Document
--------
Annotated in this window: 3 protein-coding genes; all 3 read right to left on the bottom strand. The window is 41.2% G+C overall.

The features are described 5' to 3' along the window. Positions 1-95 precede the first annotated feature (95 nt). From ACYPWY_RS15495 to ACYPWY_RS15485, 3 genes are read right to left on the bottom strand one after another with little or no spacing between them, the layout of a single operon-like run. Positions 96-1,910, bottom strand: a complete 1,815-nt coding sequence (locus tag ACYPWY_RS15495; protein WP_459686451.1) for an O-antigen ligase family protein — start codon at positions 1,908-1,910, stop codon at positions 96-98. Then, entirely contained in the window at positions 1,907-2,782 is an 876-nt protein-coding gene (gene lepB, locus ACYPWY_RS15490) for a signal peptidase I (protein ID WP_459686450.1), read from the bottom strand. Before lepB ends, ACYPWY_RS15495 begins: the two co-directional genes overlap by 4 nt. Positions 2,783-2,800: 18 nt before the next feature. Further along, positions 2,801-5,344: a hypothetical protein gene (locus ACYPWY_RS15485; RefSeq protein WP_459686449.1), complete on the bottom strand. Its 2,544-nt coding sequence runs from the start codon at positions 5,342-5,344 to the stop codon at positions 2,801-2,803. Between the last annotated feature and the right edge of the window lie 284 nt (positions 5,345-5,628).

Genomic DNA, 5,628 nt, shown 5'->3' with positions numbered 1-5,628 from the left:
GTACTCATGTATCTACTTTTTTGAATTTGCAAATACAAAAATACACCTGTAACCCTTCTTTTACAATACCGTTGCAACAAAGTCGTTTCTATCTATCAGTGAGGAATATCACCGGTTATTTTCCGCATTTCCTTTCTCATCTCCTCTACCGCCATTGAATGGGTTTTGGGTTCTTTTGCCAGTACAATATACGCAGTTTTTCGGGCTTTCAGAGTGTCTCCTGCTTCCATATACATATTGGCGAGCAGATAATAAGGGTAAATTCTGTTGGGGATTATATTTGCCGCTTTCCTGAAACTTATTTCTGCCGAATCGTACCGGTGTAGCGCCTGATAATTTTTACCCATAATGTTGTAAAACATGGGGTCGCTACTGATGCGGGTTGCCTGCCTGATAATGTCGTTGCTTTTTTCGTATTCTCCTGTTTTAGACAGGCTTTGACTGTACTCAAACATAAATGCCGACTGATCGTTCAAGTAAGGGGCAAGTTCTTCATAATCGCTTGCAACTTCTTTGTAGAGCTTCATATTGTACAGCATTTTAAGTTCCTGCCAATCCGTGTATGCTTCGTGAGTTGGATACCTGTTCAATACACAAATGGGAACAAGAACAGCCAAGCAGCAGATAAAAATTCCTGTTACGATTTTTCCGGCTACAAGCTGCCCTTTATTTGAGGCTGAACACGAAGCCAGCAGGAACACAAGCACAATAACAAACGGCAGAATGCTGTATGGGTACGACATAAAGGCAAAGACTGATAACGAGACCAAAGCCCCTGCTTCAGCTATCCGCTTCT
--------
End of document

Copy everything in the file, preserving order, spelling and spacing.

Annotated in this window: 3 protein-coding genes; all 3 read right to left on the bottom strand. The window is 41.2% G+C overall.

The features are described 5' to 3' along the window. Positions 1-95 precede the first annotated feature (95 nt). From ACYPWY_RS15495 to ACYPWY_RS15485, 3 genes are read right to left on the bottom strand one after another with little or no spacing between them, the layout of a single operon-like run. Positions 96-1,910, bottom strand: a complete 1,815-nt coding sequence (locus tag ACYPWY_RS15495; protein WP_459686451.1) for an O-antigen ligase family protein — start codon at positions 1,908-1,910, stop codon at positions 96-98. Then, entirely contained in the window at positions 1,907-2,782 is an 876-nt protein-coding gene (gene lepB, locus ACYPWY_RS15490) for a signal peptidase I (protein ID WP_459686450.1), read from the bottom strand. Before lepB ends, ACYPWY_RS15495 begins: the two co-directional genes overlap by 4 nt. Positions 2,783-2,800: 18 nt before the next feature. Further along, positions 2,801-5,344: a hypothetical protein gene (locus ACYPWY_RS15485; RefSeq protein WP_459686449.1), complete on the bottom strand. Its 2,544-nt coding sequence runs from the start codon at positions 5,342-5,344 to the stop codon at positions 2,801-2,803. Between the last annotated feature and the right edge of the window lie 284 nt (positions 5,345-5,628).

Genomic DNA, 5,628 nt, shown 5'->3' with positions numbered 1-5,628 from the left:
GTACTCATGTATCTACTTTTTTGAATTTGCAAATACAAAAATACACCTGTAACCCTTCTTTTACAATACCGTTGCAACAAAGTCGTTTCTATCTATCAGTGAGGAATATCACCGGTTATTTTCCGCATTTCCTTTCTCATCTCCTCTACCGCCATTGAATGGGTTTTGGGTTCTTTTGCCAGTACAATATACGCAGTTTTTCGGGCTTTCAGAGTGTCTCCTGCTTCCATATACATATTGGCGAGCAGATAATAAGGGTAAATTCTGTTGGGGATTATATTTGCCGCTTTCCTGAAACTTATTTCTGCCGAATCGTACCGGTGTAGCGCCTGATAATTTTTACCCATAATGTTGTAAAACATGGGGTCGCTACTGATGCGGGTTGCCTGCCTGATAATGTCGTTGCTTTTTTCGTATTCTCCTGTTTTAGACAGGCTTTGACTGTACTCAAACATAAATGCCGACTGATCGTTCAAGTAAGGGGCAAGTTCTTCATAATCGCTTGCAACTTCTTTGTAGAGCTTCATATTGTACAGCATTTTAAGTTCCTGCCAATCCGTGTATGCTTCGTGAGTTGGATACCTGTTCAATACACAAATGGGAACAAGAACAGCCAAGCAGCAGATAAAAATTCCTGTTACGATTTTTCCGGCTACAAGCTGCCCTTTATTTGAGGCTGAACACGAAGCCAGCAGGAACACAAGCACAATAACAAACGGCAGAATGCTGTATGGGTACGACATAAAGGCAAAGACTGATAACGAGACCAAAGCCCCTGCTTCAGCTATCCGCTTCT